Questions concerning mortality in early China [1 of 3]: The idea of the netherworld

What did the ancient Chinese think of the netherworld? Why did they take it for granted that there was an afterlife? In this three-part series, academic Poo Mu-chou takes a closer look at the myths and beliefs of death and after-death in Chinese culture. First, he explores the traditional conception of the netherworld. Was it a physical place, shaped in the earthly world’s image and likeness?

Chic and trendy wet markets are the in-thing in China

Below-the-line marketing tactics of high-end brand Prada sees a wet market in Shanghai wrapping its walls, stalls and vegetables — yes, even the edibles — in Prada packaging. Lucky shoppers also get to receive limited edition Prada paper bags. And it's not just in Shanghai; trendy markets that have cafes, reading areas, exhibition spaces and bars are popping up in first-tier cities all around China.

Mainland and HK officials step up visits to the grassroots: Hope for lower-income Hong Kongers?

The Liaison Office of the Central People's Government in the Hong Kong Special Administrative Region or LOCPG has been busy engaging with Hong Kongers at the grassroots level, in order to connect with the ground. Officials of the Hong Kong government and the pro-Beijing camp have followed suit. Zaobao journalist Tai Hing Shing speaks to ordinary Hong Kongers and academics to get a sense of whether this strategy will help to further the Chinese Communist Party’s people-centred governance ideal in Hong Kong society.

Strong civilian presence needed to protect Indonesia's sovereignty in the North Natuna Sea

Indonesian academic Aristyo Rizka Darmawan notes the intrusions of Chinese vessels into Indonesia's Exclusive Economic Zone. He says to deter Chinese activities in the North Natuna Sea, Indonesia needs to complement its military assets in the area with a strong civilian presence.

AUKUS: A reflection of ASEAN's inability to cope with China's rising assertiveness?

Southeast Asian responses to the Australia-UK-US (AUKUS) technology-sharing agreement, which aims to provide Australia with nuclear-powered submarines, have varied considerably, from warnings that the agreement could trigger an arms race or undermine regional stability to implicit support. While concerns over arms racing and nuclear proliferation are seen by some as being overblown, AUKUS is a response to China’s rapid military modernisation and assertive behaviour in the maritime domain. Thus, AUKUS can be seen as a wake-up call to ASEAN that it needs to be more proactive on security issues and cannot take its centrality for granted.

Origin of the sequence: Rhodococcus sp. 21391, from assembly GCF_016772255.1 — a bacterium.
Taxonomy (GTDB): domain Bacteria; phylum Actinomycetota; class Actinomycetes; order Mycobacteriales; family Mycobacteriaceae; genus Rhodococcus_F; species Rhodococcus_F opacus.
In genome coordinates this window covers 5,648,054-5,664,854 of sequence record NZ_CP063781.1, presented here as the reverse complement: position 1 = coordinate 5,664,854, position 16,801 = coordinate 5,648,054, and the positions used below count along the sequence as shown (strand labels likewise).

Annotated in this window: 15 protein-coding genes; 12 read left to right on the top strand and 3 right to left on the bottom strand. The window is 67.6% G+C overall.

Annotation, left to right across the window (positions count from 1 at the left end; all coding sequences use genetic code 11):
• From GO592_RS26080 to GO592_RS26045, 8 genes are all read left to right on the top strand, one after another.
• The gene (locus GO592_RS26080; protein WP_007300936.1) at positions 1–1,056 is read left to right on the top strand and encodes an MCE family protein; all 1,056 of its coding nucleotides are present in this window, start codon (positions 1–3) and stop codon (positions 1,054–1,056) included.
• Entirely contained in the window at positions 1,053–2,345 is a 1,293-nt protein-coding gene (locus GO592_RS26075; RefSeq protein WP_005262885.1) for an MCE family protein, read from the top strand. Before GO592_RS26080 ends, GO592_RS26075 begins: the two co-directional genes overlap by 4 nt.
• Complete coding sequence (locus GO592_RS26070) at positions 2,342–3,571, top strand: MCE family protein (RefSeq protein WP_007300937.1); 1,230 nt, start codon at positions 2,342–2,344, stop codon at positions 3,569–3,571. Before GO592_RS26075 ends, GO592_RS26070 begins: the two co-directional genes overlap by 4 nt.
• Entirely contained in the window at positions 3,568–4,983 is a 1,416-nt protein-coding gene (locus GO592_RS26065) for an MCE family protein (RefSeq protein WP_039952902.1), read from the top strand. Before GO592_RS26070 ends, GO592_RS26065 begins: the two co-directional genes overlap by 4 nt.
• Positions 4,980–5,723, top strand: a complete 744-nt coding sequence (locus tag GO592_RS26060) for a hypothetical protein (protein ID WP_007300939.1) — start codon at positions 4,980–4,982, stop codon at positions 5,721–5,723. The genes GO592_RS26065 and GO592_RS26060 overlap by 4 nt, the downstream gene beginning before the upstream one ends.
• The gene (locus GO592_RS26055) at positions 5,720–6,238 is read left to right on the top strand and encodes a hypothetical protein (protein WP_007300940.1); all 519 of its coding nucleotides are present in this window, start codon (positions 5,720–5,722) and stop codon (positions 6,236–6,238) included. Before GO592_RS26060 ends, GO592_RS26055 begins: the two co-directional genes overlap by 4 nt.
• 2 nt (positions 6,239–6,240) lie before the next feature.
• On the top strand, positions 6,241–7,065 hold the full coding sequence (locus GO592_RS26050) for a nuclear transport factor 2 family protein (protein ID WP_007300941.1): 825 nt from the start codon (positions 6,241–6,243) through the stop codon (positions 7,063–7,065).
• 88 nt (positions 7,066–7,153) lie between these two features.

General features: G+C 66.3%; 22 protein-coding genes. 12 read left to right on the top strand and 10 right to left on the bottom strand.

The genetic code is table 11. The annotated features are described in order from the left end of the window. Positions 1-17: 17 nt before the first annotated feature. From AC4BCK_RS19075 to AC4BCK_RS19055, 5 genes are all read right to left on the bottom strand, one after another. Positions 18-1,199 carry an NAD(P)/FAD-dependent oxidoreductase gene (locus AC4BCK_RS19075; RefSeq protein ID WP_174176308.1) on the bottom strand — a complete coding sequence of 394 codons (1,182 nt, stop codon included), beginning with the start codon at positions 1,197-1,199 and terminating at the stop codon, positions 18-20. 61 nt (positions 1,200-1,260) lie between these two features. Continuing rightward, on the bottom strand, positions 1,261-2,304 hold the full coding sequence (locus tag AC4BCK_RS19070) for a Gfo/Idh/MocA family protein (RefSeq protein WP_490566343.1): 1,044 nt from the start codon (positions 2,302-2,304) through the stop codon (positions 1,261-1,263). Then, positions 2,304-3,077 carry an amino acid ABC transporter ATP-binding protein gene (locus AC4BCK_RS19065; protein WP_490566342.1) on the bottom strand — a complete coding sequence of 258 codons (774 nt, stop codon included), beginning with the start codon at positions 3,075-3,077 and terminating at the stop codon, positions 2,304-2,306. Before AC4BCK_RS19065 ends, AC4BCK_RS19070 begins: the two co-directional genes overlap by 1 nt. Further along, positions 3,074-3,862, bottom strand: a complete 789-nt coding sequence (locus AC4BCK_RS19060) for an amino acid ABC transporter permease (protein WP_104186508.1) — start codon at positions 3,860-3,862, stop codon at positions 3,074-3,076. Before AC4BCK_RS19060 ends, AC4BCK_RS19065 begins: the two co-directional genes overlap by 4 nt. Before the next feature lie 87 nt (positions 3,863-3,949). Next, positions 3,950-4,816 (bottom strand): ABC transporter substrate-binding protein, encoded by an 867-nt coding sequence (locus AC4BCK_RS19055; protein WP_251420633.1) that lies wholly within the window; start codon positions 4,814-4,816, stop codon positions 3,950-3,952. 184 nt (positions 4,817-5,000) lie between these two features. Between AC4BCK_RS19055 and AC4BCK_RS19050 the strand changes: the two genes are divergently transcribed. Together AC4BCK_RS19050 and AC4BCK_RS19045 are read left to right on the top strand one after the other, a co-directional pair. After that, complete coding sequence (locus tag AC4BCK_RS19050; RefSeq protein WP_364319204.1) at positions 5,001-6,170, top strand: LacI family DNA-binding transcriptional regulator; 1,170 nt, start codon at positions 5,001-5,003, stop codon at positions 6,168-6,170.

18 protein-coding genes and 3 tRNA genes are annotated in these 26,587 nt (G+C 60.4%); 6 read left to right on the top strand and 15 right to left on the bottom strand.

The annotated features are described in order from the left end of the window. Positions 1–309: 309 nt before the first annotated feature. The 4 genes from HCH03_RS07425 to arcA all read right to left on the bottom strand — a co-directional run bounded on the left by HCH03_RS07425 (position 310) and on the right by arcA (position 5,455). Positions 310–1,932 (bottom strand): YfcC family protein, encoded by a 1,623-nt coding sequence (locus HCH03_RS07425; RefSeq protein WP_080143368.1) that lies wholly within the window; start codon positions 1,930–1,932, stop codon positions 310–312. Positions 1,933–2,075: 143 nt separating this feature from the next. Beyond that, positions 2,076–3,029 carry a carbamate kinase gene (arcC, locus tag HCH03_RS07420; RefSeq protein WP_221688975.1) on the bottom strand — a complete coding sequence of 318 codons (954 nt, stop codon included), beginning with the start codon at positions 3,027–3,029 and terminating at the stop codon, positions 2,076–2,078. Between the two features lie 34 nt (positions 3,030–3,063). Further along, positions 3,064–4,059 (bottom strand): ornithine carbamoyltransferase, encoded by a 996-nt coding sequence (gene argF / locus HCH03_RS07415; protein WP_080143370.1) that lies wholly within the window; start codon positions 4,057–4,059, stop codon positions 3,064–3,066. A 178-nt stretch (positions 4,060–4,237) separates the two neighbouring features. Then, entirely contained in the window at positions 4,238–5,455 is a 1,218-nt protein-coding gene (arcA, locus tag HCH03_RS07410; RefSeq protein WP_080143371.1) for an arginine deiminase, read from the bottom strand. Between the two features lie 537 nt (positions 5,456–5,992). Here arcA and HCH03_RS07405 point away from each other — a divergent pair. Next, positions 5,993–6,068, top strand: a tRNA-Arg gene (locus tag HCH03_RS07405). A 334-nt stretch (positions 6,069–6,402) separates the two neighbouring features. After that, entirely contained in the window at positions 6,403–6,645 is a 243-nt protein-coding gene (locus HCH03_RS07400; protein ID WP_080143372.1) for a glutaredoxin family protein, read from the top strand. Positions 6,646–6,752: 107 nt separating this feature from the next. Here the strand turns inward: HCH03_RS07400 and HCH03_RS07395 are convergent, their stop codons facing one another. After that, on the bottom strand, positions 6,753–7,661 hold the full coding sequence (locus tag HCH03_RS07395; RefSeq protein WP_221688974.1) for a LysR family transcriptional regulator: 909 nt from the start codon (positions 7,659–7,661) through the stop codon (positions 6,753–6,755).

The truth behind the US’s huge trade deficit

Economics professor Zhang Rui notes that the US’s huge trade deficit cannot be looked upon in isolation from the dominance of the US dollar; when exporting countries hold more US dollars, they are more able to purchase US debt and support the US in issuing national debt and get US dollars to flow back to the US. This suggests that looking beyond the surface of its large trade deficit, the US's fundamentals remain strong and with the advantages it has in the capital account and services trade, there is little chance that its leading position in global trade can be usurped.

No concrete vision for future Japan-China relations despite telephone talks between Xi Jinping and Fumio Kishida

University of Tokyo's Shin Kawashima notes the significance of the phone conversation between Japan's newly installed Prime Minister Fumio Kishida and Chinese President Xi Jinping. He says that while there are solid reasons why China wants to maintain a good relationship with Japan, many aspects of future Japan-China relations remain unclear. This is especially interesting to watch as the Chinese Communist Party's 20th Party Congress will coincide with the 50th anniversary of the normalisation of relations between the two countries next year.

Could China-US trade relations be thawing?

High-level trade and foreign policy officials from the US and China have articulated their views recently on implementing the phase one trade deal and hopes for cooperation amid a state of strategic competition. Will more of such sessions help to chip away at the great wall of mistrust that has been built between the US and China?